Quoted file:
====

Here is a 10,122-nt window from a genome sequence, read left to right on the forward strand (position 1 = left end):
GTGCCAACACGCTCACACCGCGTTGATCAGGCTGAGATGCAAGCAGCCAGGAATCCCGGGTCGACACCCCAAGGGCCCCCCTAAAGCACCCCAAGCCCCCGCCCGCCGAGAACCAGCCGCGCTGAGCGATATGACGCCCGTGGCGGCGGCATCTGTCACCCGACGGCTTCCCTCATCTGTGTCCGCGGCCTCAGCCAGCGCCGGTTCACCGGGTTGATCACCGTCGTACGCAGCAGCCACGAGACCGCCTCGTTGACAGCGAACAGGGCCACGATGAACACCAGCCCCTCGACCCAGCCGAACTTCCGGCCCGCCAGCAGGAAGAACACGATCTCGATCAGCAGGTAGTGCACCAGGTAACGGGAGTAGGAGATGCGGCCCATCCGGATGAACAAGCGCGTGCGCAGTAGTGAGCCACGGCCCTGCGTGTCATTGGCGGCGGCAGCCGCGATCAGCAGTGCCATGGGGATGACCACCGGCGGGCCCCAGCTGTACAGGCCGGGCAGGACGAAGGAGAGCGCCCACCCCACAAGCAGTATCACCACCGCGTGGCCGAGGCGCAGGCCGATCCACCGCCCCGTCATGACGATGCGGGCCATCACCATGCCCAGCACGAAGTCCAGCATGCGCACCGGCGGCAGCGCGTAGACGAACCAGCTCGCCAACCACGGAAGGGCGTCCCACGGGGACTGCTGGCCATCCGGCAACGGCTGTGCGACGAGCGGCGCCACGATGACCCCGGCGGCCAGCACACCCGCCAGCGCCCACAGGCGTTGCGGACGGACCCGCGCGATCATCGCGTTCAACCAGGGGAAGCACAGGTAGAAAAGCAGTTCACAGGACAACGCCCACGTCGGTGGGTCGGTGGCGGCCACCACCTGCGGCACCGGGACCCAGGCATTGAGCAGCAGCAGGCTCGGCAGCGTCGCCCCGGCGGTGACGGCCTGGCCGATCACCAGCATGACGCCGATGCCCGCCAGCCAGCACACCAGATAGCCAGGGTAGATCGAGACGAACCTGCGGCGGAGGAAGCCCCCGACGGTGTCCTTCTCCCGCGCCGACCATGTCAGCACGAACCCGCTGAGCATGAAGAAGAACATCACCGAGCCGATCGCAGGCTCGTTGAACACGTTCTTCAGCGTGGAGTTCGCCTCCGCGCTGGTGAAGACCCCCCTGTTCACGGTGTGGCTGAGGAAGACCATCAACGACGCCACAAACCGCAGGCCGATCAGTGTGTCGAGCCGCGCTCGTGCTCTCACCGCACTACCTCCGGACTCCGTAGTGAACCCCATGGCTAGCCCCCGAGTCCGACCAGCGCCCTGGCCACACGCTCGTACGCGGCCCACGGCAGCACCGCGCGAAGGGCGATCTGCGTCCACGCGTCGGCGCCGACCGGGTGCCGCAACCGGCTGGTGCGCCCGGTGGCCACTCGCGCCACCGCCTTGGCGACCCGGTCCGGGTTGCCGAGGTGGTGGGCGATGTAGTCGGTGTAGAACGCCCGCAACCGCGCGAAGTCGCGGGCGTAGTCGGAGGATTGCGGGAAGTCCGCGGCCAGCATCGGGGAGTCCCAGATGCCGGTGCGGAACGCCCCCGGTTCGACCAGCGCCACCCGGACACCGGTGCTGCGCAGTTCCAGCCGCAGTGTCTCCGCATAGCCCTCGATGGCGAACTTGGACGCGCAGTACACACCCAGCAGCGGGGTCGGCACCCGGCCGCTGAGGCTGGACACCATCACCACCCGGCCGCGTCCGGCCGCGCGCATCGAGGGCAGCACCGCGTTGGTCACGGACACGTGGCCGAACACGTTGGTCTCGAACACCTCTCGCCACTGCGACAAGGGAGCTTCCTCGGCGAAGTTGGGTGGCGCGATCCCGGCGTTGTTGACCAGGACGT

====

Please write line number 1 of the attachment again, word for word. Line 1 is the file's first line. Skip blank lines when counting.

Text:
Here is a 10,122-nt window from a genome sequence, read left to right on the forward strand (position 1 = left end):